Football World Cup followers recollect their travel memories

The formalities at the Qatar border were also fast and elaborate arrangements had been made by the Qatari authorities for people to rest and enjoy snacks. We were also offered free SIM cards by Vodafone and even Ooredoo offered local SIM cards that give you Internet access. In less than an hour, our bus reached the Al Masila area. From here one could go to different locations in Qatar. While departing, we had to come back to this point to board the bus that would take us back to the border post.

Moath said: “From Al Masila, there are metros that take you to the stadiums, and all travellers are allowed free access.”

Moath was overjoyed after being witness to one of the biggest upsets in the Football World Cup as Morocco shocked Spain to make history as the first Arab team to reach the quarterfinals. Morocco went on to beat Portugal to make history as they became the first African team to reach the semi-finals. Mohammed Al Nasseri, from the Wilayat of Rustaq, was also delighted to have completed a trip to Qatar by road and watch Morocco upset Spain.

He stated: “I first tried to get air tickets for this game. When I found a seat, it was around OMR200 which was beyond my budget. I then chose to go by car, and I spent only OMR45 on my road trip to Doha.”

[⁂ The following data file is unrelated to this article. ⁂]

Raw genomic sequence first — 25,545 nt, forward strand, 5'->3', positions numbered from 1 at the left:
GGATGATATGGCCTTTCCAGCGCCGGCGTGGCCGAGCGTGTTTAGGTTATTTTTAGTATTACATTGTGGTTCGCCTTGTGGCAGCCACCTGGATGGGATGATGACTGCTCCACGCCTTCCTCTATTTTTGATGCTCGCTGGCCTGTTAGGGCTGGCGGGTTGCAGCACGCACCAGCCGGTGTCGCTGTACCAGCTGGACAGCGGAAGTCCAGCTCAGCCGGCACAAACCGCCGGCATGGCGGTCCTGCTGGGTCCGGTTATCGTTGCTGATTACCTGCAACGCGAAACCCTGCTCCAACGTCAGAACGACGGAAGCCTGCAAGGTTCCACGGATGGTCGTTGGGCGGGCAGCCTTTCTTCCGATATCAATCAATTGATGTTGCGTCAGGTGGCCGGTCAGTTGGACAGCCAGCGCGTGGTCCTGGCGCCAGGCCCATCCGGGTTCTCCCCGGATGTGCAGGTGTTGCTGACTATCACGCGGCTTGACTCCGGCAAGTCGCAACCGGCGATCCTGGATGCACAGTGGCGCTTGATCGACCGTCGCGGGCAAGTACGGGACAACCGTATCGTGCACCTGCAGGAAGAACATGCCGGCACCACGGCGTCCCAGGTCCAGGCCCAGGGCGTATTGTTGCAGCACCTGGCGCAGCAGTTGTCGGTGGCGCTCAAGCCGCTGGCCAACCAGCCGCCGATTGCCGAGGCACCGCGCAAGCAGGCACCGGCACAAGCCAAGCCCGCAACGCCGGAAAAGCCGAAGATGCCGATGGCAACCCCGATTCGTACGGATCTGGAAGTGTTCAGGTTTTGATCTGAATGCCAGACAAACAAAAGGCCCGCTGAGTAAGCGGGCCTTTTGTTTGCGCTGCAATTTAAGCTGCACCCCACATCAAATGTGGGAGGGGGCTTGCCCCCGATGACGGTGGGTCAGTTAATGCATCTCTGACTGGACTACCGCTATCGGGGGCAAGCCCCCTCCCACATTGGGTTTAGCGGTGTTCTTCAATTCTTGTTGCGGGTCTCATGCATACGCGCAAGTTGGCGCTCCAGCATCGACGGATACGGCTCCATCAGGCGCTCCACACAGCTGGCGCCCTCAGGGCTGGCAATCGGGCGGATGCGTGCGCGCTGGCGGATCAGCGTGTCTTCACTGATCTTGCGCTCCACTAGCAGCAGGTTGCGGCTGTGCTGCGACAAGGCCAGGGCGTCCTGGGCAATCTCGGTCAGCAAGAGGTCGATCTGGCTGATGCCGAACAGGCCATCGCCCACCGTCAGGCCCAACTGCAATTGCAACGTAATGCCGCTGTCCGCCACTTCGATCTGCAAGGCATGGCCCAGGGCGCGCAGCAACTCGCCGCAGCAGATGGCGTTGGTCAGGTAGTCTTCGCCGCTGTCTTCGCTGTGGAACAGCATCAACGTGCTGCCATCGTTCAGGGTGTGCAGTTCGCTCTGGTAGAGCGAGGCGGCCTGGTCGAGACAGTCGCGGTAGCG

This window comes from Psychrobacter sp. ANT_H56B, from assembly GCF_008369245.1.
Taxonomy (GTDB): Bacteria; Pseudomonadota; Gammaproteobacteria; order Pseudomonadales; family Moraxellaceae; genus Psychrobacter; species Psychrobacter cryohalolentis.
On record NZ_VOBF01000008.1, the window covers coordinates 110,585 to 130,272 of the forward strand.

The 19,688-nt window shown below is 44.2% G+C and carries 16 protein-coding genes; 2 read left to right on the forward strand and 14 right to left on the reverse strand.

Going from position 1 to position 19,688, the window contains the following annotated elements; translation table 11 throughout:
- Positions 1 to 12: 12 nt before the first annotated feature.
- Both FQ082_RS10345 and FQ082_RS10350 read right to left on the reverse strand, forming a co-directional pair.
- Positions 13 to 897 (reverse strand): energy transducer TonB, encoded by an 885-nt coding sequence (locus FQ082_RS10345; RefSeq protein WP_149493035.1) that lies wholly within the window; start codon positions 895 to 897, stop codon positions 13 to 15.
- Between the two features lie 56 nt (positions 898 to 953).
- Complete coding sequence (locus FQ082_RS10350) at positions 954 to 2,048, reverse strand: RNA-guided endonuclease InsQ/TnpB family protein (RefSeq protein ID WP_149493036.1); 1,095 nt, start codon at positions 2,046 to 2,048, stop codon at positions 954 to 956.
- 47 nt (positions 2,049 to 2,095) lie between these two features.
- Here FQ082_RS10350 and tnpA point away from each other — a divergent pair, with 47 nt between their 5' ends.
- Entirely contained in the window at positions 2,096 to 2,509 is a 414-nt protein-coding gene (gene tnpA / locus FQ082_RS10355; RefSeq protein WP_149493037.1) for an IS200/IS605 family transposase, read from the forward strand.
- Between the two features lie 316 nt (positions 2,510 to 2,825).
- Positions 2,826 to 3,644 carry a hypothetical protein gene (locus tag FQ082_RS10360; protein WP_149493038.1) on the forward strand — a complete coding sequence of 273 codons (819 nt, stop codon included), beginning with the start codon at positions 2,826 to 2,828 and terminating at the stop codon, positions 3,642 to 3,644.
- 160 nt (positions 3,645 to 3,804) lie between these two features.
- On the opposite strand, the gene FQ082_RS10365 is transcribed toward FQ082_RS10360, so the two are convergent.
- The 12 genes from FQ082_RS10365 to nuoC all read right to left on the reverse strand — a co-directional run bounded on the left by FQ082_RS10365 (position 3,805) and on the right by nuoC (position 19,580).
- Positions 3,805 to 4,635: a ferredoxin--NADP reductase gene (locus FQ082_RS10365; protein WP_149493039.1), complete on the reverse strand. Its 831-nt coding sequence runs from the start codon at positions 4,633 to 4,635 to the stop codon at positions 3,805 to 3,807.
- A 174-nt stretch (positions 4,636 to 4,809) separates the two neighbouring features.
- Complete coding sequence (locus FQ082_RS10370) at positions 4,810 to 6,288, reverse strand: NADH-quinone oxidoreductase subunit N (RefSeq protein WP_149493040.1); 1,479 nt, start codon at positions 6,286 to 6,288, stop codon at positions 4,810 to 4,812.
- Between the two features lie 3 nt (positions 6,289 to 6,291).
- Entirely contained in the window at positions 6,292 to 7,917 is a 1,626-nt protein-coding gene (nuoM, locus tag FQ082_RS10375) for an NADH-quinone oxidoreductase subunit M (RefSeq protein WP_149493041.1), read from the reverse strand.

Mohammed said, “I started at night so that roads would have less traffic. Though alone, I enjoyed the trip, listening to my favourite tracks in the car. I returned after two days of great enjoyment in Doha. The Football World Cup is a big festival, and we are proud that Qatar has proved to the world that it can host the major football event in style. It is a proud moment for all Arabs. I hope Morocco will beat France to reach the final. We are all delighted with Morocco as it made history by becoming the first Arab and African country to reach the semi-finals.”

Qatar’s traditional headscarf is a great symbol of hospitality

For one sports store owner in Doha, the traditional headscarf could become a cultural and sporting memento of the FIFA World Cup. In 2002, football enthusiasts visiting Japan and South Korea for the Football World Cup became acquainted with the hand followers. Eight years later, vuvuzelas were presented to the world by South Africa. Worldwide Tickets and Hospitality offers Football World Cup tickets for the Qatar Football World Cup at the best prices. Football fanatics and buy football WorldCup Tickets at exclusively discounted prices.

Football World Cup followers recollect their travel memories
Football World Cup followers recollect their travel memories

This year, Qatari national Khalifa Naimi is among those presenting football fans from around the world with a new spin on the ghutra, a traditional headscarf worn by men in the region, often held in place by a ugal, two cord loops that go around the head with ornaments hanging down the back. For the Qatar Football World Cup, Doha is abloom with ghutras done up in the colours of the 32 contributing countries.